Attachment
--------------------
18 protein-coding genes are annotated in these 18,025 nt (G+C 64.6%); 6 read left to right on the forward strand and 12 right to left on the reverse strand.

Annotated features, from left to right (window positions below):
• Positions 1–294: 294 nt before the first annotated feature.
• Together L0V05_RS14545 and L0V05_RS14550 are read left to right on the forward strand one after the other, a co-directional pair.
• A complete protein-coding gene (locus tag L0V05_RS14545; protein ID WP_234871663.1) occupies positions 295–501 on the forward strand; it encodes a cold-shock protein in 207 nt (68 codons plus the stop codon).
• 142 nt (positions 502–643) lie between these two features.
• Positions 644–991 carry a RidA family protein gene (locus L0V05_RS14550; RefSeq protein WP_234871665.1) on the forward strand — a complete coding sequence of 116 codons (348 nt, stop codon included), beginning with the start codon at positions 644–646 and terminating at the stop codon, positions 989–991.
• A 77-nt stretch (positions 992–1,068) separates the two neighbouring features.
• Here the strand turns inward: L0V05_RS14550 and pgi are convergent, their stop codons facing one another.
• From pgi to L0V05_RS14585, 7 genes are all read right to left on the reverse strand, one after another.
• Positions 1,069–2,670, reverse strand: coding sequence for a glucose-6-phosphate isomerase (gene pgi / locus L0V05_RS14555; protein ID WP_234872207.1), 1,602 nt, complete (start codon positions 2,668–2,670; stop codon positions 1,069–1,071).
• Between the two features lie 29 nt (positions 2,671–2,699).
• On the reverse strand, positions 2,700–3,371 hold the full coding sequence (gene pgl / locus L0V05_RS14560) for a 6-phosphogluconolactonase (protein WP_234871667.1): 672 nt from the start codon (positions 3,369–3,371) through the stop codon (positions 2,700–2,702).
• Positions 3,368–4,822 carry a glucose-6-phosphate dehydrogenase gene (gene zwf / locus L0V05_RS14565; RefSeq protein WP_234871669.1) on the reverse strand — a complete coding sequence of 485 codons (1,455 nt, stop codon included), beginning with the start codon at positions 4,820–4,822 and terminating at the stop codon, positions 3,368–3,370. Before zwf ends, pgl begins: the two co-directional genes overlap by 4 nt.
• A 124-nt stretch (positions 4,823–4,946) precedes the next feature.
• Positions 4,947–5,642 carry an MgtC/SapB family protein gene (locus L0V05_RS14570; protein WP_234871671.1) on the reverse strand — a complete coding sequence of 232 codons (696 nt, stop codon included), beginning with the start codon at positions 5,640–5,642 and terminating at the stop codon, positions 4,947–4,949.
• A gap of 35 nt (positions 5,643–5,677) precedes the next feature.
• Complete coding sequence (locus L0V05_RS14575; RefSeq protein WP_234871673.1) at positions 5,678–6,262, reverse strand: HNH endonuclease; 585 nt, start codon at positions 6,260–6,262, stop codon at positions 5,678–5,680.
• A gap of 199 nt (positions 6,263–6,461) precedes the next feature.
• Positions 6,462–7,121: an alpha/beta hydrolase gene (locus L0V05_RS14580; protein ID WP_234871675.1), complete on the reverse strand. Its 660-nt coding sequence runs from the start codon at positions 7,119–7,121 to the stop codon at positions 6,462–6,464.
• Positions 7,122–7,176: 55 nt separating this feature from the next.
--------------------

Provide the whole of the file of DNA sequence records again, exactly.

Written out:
18 protein-coding genes are annotated in these 18,025 nt (G+C 64.6%); 6 read left to right on the forward strand and 12 right to left on the reverse strand.

Annotated features, from left to right (window positions below):
• Positions 1–294: 294 nt before the first annotated feature.
• Together L0V05_RS14545 and L0V05_RS14550 are read left to right on the forward strand one after the other, a co-directional pair.
• A complete protein-coding gene (locus tag L0V05_RS14545; protein ID WP_234871663.1) occupies positions 295–501 on the forward strand; it encodes a cold-shock protein in 207 nt (68 codons plus the stop codon).
• 142 nt (positions 502–643) lie between these two features.
• Positions 644–991 carry a RidA family protein gene (locus L0V05_RS14550; RefSeq protein WP_234871665.1) on the forward strand — a complete coding sequence of 116 codons (348 nt, stop codon included), beginning with the start codon at positions 644–646 and terminating at the stop codon, positions 989–991.
• A 77-nt stretch (positions 992–1,068) separates the two neighbouring features.
• Here the strand turns inward: L0V05_RS14550 and pgi are convergent, their stop codons facing one another.
• From pgi to L0V05_RS14585, 7 genes are all read right to left on the reverse strand, one after another.
• Positions 1,069–2,670, reverse strand: coding sequence for a glucose-6-phosphate isomerase (gene pgi / locus L0V05_RS14555; protein ID WP_234872207.1), 1,602 nt, complete (start codon positions 2,668–2,670; stop codon positions 1,069–1,071).
• Between the two features lie 29 nt (positions 2,671–2,699).
• On the reverse strand, positions 2,700–3,371 hold the full coding sequence (gene pgl / locus L0V05_RS14560) for a 6-phosphogluconolactonase (protein WP_234871667.1): 672 nt from the start codon (positions 3,369–3,371) through the stop codon (positions 2,700–2,702).
• Positions 3,368–4,822 carry a glucose-6-phosphate dehydrogenase gene (gene zwf / locus L0V05_RS14565; RefSeq protein WP_234871669.1) on the reverse strand — a complete coding sequence of 485 codons (1,455 nt, stop codon included), beginning with the start codon at positions 4,820–4,822 and terminating at the stop codon, positions 3,368–3,370. Before zwf ends, pgl begins: the two co-directional genes overlap by 4 nt.
• A 124-nt stretch (positions 4,823–4,946) precedes the next feature.
• Positions 4,947–5,642 carry an MgtC/SapB family protein gene (locus L0V05_RS14570; protein WP_234871671.1) on the reverse strand — a complete coding sequence of 232 codons (696 nt, stop codon included), beginning with the start codon at positions 5,640–5,642 and terminating at the stop codon, positions 4,947–4,949.
• A gap of 35 nt (positions 5,643–5,677) precedes the next feature.
• Complete coding sequence (locus L0V05_RS14575; RefSeq protein WP_234871673.1) at positions 5,678–6,262, reverse strand: HNH endonuclease; 585 nt, start codon at positions 6,260–6,262, stop codon at positions 5,678–5,680.
• A gap of 199 nt (positions 6,263–6,461) precedes the next feature.
• Positions 6,462–7,121: an alpha/beta hydrolase gene (locus L0V05_RS14580; protein ID WP_234871675.1), complete on the reverse strand. Its 660-nt coding sequence runs from the start codon at positions 7,119–7,121 to the stop codon at positions 6,462–6,464.
• Positions 7,122–7,176: 55 nt separating this feature from the next.